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In addition to vagina-scented candles and 18-karat gold dumbbells, Goop aficionados may soon be able to buy stock in the health and wellness retailer founded by Gwyneth Paltrow.

At least that’s the chatter going around Wall Street after a monied investor launched plans for a new blank-check company focused on investing in an “aspirational lifestyle” company.

Ravi Thakran, a private equity partner and executive of luxury conglomerate LVMH, filed paperwork Wednesday for a new blank-check company called Aspirational Consumer Lifestyle Corp., which is looking to raise $225 million to invest in “businesses with premium brands that offer an aspirational lifestyle experience to consumers.”

Such entities — formally known as a special acquisition vehicles or SPACs — have no business operations. They are created simply to raise money to buy an existing company that then takes over their stock listing.

Thakran’s SPAC could not be reached for comment about whether it has Paltrow’s health and wellness brand in its sights, but Wall Streeters say it makes sense.

“There aren’t a lot of private companies that fit the description here,” said one Wall Street banker who follows SPACs. “Goop fits, and it has a big enough profile to make SPAC investors happy.”

Adding to the intrigue, Thakran’s SPAC plans to raise $225 million, which sources note matches up with Goop’s valuation of $250 million from March.

“It’s definitely got to be on their radar,” said an investment banker. “It would be a solid business combination, and it would be very on-brand for Goop to do a SPAC while they are this hip.”

Paltrow founded Goop in 2008 as a weekly email newsletter providing new age health and advice that was often mocked, such as “eliminate white foods.” Despite on-going criticisms of Goop’s sometimes oddball offerings (including its recent $75 “This Smells Like My Vagina” candle), the actress has grown the company into a national name with more than 100 employees, Goop-branded retail stores, a line at make-up chain Sephora, and a Netflix series called “The Goop Lab.”

Sephora is owned by LVMH, where Thakran is group president of South Asia, South East Asia and Middle East.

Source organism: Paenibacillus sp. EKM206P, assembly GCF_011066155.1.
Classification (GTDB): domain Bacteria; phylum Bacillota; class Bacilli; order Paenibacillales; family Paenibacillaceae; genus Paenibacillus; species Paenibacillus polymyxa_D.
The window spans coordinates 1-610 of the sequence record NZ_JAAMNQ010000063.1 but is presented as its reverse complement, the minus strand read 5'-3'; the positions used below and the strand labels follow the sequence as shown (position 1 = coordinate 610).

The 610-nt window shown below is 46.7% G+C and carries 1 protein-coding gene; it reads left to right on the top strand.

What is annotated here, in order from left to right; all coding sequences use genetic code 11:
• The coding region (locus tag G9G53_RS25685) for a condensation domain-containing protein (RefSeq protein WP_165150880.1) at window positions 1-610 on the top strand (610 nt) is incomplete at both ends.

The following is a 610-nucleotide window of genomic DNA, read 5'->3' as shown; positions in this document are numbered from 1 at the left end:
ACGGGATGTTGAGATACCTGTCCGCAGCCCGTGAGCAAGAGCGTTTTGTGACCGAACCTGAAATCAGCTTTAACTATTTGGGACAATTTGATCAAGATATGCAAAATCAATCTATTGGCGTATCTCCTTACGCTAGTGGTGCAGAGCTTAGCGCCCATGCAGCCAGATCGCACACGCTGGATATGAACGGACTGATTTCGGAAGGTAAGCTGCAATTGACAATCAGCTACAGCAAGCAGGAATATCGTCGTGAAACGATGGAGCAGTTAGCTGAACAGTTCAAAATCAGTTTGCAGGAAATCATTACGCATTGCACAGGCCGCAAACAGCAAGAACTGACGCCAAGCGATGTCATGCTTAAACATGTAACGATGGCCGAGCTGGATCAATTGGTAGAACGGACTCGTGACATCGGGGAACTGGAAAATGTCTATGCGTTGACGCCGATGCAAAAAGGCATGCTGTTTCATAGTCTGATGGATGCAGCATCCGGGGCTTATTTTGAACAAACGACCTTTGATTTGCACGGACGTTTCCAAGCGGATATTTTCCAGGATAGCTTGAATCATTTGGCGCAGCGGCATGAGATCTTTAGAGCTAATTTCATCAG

It’s unclear if Paltrow would be willing to take Goop public through a SPAC, and her company declined to comment. But SPACs — a once backwater route to an IPO for no-name companies — are increasingly being used to create backdoor IPOs for household names like sport betting company DraftKings and electric car maker Nikola.

High-profile investors are also increasing getting in on the act, including billionaire Bill Ackman and former Goldman Sachs president turned former Trump White House advisor Gary Cohn.

Filed under finance ,  goop ,  gwyneth paltrow ,  ipo ,  mergers & acquisitions ,  9/16/20

News Source: New York Post

Tags: goop finance goop gwyneth paltrow ipo mergers acquisitions

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Stocks rose Thursday as Wall Street monitored lawmakers' efforts on crafting the fifth coronavirus aid package.

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The Dow Jones Industrial Average gained 86 points, or 0.31%, to 27,867, the S&P 500 was up 0.54% and the Nasdaq rose 1.14%.

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Treasury Secretary Steven Mnuchin said he and House Speaker Nancy Pelosi "made a lot of progress in a lot of areas" in talks they held Wednesday. Pelosi said Thursday she was skeptical they'd be able to reach a deal.

"This isn't half a loaf. What they're offering is the heel of the loaf," Pelosi told Bloomberg TV. "It's no use going into a negotiation just saying you'll take the path of least resistance."

Weekly jobless claims in the U.S. came in at 837,000, slightly lower than economists' forecasts. However, the number of Americans applying for first-time jobless benefits held steady for a fifth straight week, a sign that the summer rebound in the labor market spurred by the reopening of businesses could be starting to fade.

The official U.S. jobs report for September will be released Friday.

U.S. manufacturing in September expanded less than expected. The Institute for Supply Management's index of national factory activity fell to 55.4 in September from 56 in August.

American Airlines said it will begin furloughing 19,000 employees and United Airlines will lay off 13,000 workers after federal aid for the industry expired. The airlines said, however, said they would reverse the cuts if the U.S. government provided the funds the industry needs over the next few days.

Stocks rose Wednesday but in September posted their first monthly losses since March. They ended the third quarter higher. The Dow rose 7.6%, the S&P 500 gained 8.5%, and the Nasdaq surged 11% over the past three months.

PepsiCo reported stronger-than-expected third-quarter earnings and forecast solid full-year profit as pandemic snack sales continued to pace top-line growth.

PepsiCo is a holding in Jim Cramer's Action Alerts PLUS member club. Want to be alerted before Jim Cramer buys or sells PEP? Learn more now.

This article was originally published by TheStreet.

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